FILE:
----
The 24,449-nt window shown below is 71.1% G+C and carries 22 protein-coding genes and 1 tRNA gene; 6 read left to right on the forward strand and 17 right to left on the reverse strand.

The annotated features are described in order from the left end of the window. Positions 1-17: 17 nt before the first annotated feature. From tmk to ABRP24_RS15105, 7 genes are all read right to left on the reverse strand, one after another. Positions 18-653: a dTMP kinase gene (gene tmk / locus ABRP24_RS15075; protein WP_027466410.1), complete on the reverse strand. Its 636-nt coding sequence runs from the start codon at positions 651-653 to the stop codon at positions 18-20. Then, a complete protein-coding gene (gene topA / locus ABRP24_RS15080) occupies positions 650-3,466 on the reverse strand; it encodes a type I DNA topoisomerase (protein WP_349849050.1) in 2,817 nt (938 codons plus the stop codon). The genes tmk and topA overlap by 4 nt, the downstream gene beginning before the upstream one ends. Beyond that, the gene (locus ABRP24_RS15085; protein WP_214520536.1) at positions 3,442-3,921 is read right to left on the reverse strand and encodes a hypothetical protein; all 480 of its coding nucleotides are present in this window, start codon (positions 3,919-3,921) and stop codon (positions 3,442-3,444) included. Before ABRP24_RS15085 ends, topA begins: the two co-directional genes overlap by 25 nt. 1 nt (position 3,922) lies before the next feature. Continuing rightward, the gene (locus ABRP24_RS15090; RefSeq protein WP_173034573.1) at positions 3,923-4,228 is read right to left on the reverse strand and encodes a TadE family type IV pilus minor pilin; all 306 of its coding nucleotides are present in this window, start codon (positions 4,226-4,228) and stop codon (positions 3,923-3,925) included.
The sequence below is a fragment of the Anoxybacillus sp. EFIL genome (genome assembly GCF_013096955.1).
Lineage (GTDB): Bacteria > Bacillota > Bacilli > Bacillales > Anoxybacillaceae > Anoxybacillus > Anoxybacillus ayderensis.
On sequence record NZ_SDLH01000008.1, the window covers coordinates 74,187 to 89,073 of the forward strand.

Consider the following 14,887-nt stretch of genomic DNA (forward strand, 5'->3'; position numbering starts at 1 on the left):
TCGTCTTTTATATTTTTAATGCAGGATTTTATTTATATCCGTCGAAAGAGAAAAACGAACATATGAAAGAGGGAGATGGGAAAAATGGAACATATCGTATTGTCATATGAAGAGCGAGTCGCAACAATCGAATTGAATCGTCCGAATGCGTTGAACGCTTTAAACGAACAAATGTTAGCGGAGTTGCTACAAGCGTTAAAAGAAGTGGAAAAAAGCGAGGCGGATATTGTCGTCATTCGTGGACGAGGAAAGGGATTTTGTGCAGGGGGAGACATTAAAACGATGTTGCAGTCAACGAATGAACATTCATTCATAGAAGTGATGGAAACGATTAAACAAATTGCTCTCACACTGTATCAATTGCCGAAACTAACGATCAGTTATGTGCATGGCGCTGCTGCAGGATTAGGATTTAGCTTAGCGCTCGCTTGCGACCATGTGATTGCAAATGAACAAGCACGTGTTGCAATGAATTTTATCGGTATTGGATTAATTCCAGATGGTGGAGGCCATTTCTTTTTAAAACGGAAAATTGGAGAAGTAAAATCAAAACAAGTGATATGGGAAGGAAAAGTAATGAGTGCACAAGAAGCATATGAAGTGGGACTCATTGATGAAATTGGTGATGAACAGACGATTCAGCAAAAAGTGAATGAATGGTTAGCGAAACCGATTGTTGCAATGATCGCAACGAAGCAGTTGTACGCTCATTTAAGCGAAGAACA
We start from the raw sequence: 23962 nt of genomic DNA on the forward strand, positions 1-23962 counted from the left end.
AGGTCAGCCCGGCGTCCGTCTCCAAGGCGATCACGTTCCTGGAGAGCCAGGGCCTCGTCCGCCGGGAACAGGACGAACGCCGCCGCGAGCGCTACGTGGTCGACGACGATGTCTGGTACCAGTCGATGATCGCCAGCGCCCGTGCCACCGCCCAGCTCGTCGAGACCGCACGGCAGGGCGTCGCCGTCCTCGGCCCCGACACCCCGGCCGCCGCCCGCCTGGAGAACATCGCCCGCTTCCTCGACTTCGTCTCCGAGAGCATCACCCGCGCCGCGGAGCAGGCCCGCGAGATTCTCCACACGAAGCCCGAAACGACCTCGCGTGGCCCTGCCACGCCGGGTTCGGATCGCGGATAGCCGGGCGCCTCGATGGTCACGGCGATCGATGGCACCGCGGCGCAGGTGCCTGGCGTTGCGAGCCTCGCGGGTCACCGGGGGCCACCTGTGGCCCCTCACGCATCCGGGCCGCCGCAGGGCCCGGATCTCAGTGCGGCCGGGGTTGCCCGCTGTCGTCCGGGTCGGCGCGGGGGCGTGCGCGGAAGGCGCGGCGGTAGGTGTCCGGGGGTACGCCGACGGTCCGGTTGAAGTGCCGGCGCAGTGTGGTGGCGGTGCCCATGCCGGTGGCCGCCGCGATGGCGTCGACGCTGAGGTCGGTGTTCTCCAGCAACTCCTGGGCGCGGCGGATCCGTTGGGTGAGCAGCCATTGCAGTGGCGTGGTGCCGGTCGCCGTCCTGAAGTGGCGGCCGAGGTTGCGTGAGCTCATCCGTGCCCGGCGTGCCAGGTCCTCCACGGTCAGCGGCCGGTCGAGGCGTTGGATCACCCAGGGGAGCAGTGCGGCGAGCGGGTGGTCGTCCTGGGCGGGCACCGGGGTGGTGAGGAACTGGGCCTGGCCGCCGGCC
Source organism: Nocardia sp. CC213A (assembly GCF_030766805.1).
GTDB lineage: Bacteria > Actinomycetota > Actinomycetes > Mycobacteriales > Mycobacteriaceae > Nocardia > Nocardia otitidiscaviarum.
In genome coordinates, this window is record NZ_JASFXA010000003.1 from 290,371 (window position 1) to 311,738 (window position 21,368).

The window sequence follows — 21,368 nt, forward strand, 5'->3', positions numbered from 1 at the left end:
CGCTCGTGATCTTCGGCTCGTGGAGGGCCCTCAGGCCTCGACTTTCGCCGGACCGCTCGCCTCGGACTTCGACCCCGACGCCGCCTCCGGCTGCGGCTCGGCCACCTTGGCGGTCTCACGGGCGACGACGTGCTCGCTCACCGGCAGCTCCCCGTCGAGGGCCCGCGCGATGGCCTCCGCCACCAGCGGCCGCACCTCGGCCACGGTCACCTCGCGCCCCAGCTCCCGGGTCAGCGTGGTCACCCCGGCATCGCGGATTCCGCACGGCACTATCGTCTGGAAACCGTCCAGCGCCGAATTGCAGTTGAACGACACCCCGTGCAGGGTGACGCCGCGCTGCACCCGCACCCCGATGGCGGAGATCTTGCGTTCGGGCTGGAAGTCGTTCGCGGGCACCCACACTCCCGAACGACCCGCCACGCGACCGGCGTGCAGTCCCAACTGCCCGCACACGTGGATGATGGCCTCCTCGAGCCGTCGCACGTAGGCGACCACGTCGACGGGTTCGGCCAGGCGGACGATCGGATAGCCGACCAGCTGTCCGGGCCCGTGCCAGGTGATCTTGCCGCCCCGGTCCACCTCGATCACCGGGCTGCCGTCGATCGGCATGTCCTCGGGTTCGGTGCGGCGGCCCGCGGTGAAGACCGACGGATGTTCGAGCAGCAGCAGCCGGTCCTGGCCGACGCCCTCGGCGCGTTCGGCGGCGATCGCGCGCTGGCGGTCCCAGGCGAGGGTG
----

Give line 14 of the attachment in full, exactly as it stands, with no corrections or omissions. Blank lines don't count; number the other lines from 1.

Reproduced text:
CGCTCGTGATCTTCGGCTCGTGGAGGGCCCTCAGGCCTCGACTTTCGCCGGACCGCTCGCCTCGGACTTCGACCCCGACGCCGCCTCCGGCTGCGGCTCGGCCACCTTGGCGGTCTCACGGGCGACGACGTGCTCGCTCACCGGCAGCTCCCCGTCGAGGGCCCGCGCGATGGCCTCCGCCACCAGCGGCCGCACCTCGGCCACGGTCACCTCGCGCCCCAGCTCCCGGGTCAGCGTGGTCACCCCGGCATCGCGGATTCCGCACGGCACTATCGTCTGGAAACCGTCCAGCGCCGAATTGCAGTTGAACGACACCCCGTGCAGGGTGACGCCGCGCTGCACCCGCACCCCGATGGCGGAGATCTTGCGTTCGGGCTGGAAGTCGTTCGCGGGCACCCACACTCCCGAACGACCCGCCACGCGACCGGCGTGCAGTCCCAACTGCCCGCACACGTGGATGATGGCCTCCTCGAGCCGTCGCACGTAGGCGACCACGTCGACGGGTTCGGCCAGGCGGACGATCGGATAGCCGACCAGCTGTCCGGGCCCGTGCCAGGTGATCTTGCCGCCCCGGTCCACCTCGATCACCGGGCTGCCGTCGATCGGCATGTCCTCGGGTTCGGTGCGGCGGCCCGCGGTGAAGACCGACGGATGTTCGAGCAGCAGCAGCCGGTCCTGGCCGACGCCCTCGGCGCGTTCGGCGGCGATCGCGCGCTGGCGGTCCCAGGCGAGGGTG